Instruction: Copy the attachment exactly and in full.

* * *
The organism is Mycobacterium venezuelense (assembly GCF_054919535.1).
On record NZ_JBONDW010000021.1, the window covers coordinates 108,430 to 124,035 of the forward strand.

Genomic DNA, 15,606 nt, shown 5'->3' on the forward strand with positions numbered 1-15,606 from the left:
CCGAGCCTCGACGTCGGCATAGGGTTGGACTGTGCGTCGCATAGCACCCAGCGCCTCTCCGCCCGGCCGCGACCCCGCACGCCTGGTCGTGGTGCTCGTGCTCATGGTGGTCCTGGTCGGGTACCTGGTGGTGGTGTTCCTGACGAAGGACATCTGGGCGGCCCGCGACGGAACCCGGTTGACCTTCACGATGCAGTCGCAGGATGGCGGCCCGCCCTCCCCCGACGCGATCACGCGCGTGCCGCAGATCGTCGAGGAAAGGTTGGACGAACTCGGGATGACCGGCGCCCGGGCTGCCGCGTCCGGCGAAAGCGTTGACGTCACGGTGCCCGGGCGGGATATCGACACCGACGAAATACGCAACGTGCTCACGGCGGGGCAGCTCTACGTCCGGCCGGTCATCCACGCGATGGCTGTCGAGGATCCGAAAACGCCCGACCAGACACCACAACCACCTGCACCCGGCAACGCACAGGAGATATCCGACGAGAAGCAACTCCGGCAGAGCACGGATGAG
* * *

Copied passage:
The organism is Mycobacterium venezuelense (assembly GCF_054919535.1).
On record NZ_JBONDW010000021.1, the window covers coordinates 108,430 to 124,035 of the forward strand.

Genomic DNA, 15,606 nt, shown 5'->3' on the forward strand with positions numbered 1-15,606 from the left:
CCGAGCCTCGACGTCGGCATAGGGTTGGACTGTGCGTCGCATAGCACCCAGCGCCTCTCCGCCCGGCCGCGACCCCGCACGCCTGGTCGTGGTGCTCGTGCTCATGGTGGTCCTGGTCGGGTACCTGGTGGTGGTGTTCCTGACGAAGGACATCTGGGCGGCCCGCGACGGAACCCGGTTGACCTTCACGATGCAGTCGCAGGATGGCGGCCCGCCCTCCCCCGACGCGATCACGCGCGTGCCGCAGATCGTCGAGGAAAGGTTGGACGAACTCGGGATGACCGGCGCCCGGGCTGCCGCGTCCGGCGAAAGCGTTGACGTCACGGTGCCCGGGCGGGATATCGACACCGACGAAATACGCAACGTGCTCACGGCGGGGCAGCTCTACGTCCGGCCGGTCATCCACGCGATGGCTGTCGAGGATCCGAAAACGCCCGACCAGACACCACAACCACCTGCACCCGGCAACGCACAGGAGATATCCGACGAGAAGCAACTCCGGCAGAGCACGGATGAG